Presentation on theme: "Metropolitan Community College NURS 1510 Nancy Pares, RN, MSN."— Presentation transcript:
Metropolitan Community College NURS 1510 Nancy Pares, RN, MSN
Asepsis… ◦.absence of germs or micro organisms Medical asepsis…. ◦ technique or procedure which reduces the number of micro organisms and thus prevents the spread of disease Surgical asepsis…. ◦ Protection against infection before, during and after a surgical procedure. Infection ◦ Invasion of the body by pathogens
Bacteria ◦ One celled, multiply rapidly, classified by shape and how they cluster together Virus ◦ Smallest of all pathogens; replication within the host Fungi ◦ Organisms that exist by feeding on organic matter Protozoa ◦ Single celled organism; spread by feces,
Rickettsia ◦ Organisms multiply in animal hosts and transmit to humans through bites Helminths ◦ Parasitic worms found in soil; transmitted via hand to mouth Mycoplasmas ◦ No cell wall; multi shaped
Chemical agents ◦ Pesticides, food additives, medications, industrial Physical agents ◦ Heat, noise, radiation, and machines
Infectious agents Pathogens Normal flora that become pathogenic Reservoir Where pathogens live and multiply May be living Humans, animals, insects May be nonliving Food, floors, equipment, contaminated water
Portal of Exit: Via Bodily fluids Coughing, sneezing, diarrhea Seeping wounds Tubes, IV lines Mode of Transmission: Contact Direct – touching, kissing, sexual contact Indirect – contact with a fomite Droplet: Cough, sneeze Airborne: Via air conditioning, sweeping
Portal of Entry: Eye, nares, mouth, vagina, cuts, scrapes Wounds, surgical sites, IV or drainage tube sites Bite from a vector Susceptible Host: Person with inadequate defense Three determining factors: Virulence Number of organisms Host’s defenses
Incubation: From time of infection until manifestation of symptoms; can infect others Prodromal: Appearance of vague symptoms; not all diseases have this stage Illness: Signs and symptoms present Decline: Number of pathogens decline Convalescence: Tissue repair, return to health
By Location: Local Occurs in a limited region in the body (e.g., urinary tract infection) Systemic Spread via blood or lymph Affects many regions (e.g., septicemia)
Acute - Rapid onset of short duration e.g., Common cold Chronic - Slow development, long duration e.g., Hypertension, diabetes mellitus, osteomyelitis Latent - Infection present with no discernible symptoms e.g., HIV/AIDS
Presence of pathogen Reservoir (source) ◦ Pathogen survive and multiply Portal of exit from reservoir ◦ Direct, indirect, airborne Mode of transmission Portal of entry to host Susceptible host
Local ◦ Limited to a defined area; resembles inflammation ◦ Ex: redness, warmth, tenderness, swelling Systemic ◦ Affects the entire body and may involve multiple organs, goes through the stages of infection ◦ Ex: fever, anorexia, n/v, lymph node swelling
Vascular ◦ Aterioles dilate, blood and WBC go to area ◦ s/s= redness and warmth Inflammation ◦ Tissue dies causing release of chemicals (histamine and prostaglandins) which allow blood vessel permeability. Cells, proteins, fluids enter the tissue spaces blocking lymphatics to create a ‘wall’ against infection Phagocytosis ◦ WBC enter the tissues causing release of pyrogens (fever); exudates form discharge; healing occurs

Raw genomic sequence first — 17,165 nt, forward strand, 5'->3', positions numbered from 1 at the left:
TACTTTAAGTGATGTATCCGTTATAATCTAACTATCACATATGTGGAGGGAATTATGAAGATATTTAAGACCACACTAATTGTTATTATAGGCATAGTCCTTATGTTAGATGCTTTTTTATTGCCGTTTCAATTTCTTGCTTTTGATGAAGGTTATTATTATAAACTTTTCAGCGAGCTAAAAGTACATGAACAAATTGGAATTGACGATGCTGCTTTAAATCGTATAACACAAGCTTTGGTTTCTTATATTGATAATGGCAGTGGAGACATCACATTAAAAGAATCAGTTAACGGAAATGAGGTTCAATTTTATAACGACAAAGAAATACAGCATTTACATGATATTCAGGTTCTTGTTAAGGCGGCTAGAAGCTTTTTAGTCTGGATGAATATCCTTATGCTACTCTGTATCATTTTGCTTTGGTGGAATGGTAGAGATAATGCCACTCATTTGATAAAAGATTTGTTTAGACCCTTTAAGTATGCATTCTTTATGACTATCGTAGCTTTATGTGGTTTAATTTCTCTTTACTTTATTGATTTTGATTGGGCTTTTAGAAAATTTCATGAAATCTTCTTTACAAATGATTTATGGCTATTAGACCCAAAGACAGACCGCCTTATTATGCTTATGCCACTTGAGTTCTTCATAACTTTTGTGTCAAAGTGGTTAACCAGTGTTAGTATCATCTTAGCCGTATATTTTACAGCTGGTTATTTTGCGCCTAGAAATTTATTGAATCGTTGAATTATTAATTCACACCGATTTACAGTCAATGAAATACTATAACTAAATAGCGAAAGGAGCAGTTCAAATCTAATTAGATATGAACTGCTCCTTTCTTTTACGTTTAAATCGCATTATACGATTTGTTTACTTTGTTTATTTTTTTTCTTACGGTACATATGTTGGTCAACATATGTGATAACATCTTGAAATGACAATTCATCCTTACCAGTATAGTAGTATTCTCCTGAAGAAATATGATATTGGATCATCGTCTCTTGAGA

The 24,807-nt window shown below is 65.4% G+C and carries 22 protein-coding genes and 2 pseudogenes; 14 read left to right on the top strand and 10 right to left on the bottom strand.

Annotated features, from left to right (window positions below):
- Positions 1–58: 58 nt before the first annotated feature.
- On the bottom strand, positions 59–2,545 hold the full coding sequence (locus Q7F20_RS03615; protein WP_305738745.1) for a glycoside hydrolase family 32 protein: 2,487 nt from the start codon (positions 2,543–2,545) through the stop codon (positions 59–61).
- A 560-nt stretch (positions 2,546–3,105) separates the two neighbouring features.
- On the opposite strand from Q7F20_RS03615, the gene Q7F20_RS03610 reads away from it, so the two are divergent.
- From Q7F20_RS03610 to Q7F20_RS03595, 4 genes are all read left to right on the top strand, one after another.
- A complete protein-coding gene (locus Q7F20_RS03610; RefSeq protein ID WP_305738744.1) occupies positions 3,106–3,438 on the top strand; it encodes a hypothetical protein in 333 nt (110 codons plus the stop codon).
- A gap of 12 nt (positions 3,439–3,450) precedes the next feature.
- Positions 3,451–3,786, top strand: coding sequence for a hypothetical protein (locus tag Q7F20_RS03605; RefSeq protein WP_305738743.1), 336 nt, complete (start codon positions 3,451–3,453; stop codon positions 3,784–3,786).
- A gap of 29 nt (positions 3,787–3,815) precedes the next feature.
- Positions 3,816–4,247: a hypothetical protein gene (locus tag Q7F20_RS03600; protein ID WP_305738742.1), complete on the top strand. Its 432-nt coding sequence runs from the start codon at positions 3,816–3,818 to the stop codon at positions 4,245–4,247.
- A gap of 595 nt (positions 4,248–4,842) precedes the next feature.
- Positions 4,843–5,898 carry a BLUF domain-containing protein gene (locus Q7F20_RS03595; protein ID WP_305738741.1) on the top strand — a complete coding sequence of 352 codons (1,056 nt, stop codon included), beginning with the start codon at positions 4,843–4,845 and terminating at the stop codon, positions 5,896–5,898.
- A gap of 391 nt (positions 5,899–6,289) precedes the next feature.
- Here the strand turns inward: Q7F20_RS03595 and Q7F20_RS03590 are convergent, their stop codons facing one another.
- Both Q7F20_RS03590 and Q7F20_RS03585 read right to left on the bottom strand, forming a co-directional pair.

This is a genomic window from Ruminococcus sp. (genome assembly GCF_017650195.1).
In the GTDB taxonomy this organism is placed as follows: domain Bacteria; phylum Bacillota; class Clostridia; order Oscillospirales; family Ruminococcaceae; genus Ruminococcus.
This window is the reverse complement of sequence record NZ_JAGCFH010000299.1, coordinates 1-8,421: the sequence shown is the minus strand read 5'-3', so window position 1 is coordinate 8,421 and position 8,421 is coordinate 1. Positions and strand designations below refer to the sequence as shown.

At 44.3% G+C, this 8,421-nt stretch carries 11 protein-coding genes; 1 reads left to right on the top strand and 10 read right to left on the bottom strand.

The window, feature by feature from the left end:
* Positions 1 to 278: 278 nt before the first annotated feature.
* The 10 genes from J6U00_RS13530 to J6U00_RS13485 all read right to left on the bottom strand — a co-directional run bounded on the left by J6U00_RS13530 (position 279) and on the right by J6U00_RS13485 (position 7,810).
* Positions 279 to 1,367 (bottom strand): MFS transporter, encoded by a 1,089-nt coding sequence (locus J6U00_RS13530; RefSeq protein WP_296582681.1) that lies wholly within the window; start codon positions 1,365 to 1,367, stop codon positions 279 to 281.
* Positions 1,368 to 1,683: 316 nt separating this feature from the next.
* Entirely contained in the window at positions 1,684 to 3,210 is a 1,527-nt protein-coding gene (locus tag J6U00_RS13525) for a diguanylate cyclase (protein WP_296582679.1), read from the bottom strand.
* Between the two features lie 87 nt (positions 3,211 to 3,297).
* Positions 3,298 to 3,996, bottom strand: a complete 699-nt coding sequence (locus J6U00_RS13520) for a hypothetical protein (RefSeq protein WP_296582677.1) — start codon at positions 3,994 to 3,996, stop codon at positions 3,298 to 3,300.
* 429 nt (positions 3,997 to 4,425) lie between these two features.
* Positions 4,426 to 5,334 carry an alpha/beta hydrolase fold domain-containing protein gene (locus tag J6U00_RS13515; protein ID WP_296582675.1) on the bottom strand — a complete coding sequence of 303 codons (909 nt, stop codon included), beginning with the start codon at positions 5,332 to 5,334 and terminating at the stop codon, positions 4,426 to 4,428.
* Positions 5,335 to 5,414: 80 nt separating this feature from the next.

An infection acquired in a health-care facility Cost to the health-care system = $4.5 billion/year Leading cause of death Preventable with use of aseptic principles/ techniques Exogenous Nosocomial Infection: Pathogen acquired from health-care environment Endogenous Nosocomial Infection: Normal flora multiply and cause infection as a result of treatment
Iatrogenic ▫ Infection from a procedure ex: UTI from foley insertion exogenous ▫ Infection from non-normal flora ex: clostridium Endogenous ▫ Infection when normal flora altered ex: yeast infection
UTI ◦ Insertion, contamination of drainage system, improper cleansing Surgical site ◦ Improper technique for handwashing or dressing change URI ◦ Improper handwashing or suctioning technique IV ◦ Improper handwashing or site care
Extended LOS in hospital Multiple care givers Antibiotic choices and over use Improper medical or surgical asepsis
Age ◦ Very young and very old Poor nutritional status Smoker, ETOH use Existing co-morbid conditions Chronic illnesses, chemo,radiation Clients with invasive procedures Clients with prolonged stress
Containing nosocomial infections CLEAN, DISINFECT, STERILIZE Controlling/eliminating reservoirs ▫ Bathing, dressing changes, patent drainage systems Controlling the portal of exit ▫ Cover mouth/nose, wear mask, client teaching Controlling transmission ▫ Do not share equipment, proper handling of linens, HANDWASHING Controlling portal of entry ▫ Maintain skin integrity, position changes, proper wiping techniques, maintain drainage integrity
Protecting susceptible host ◦ Protect natural defenses-skin, mucous membranes, fluid intake ◦ Encourage cough and deep breathing ◦ Change position ◦ Oral hygiene ◦ Promote rest and sleep ◦ Reduce client stress
Primary Defenses: Anatomical features, limit pathogen entry Intact skin Mucous membranes Tears Normal flora in GI tract Normal flora in urinary tract
Secondary Defenses: Biochemical processes activated by chemicals released by pathogens Phagocytosis Complement cascade Inflammation Fever
Tertiary Defenses: Humoral immunity B-cell production of antibodies in response to an antigen Cell-mediated immunity Direct destruction of infected cells by T cells
Developmental stage Breaks in the skin Illness/injury, chronic disease Smoking, substance abuse Multiple sex partners Medications that inhibit/decrease immune response Nursing/medical procedures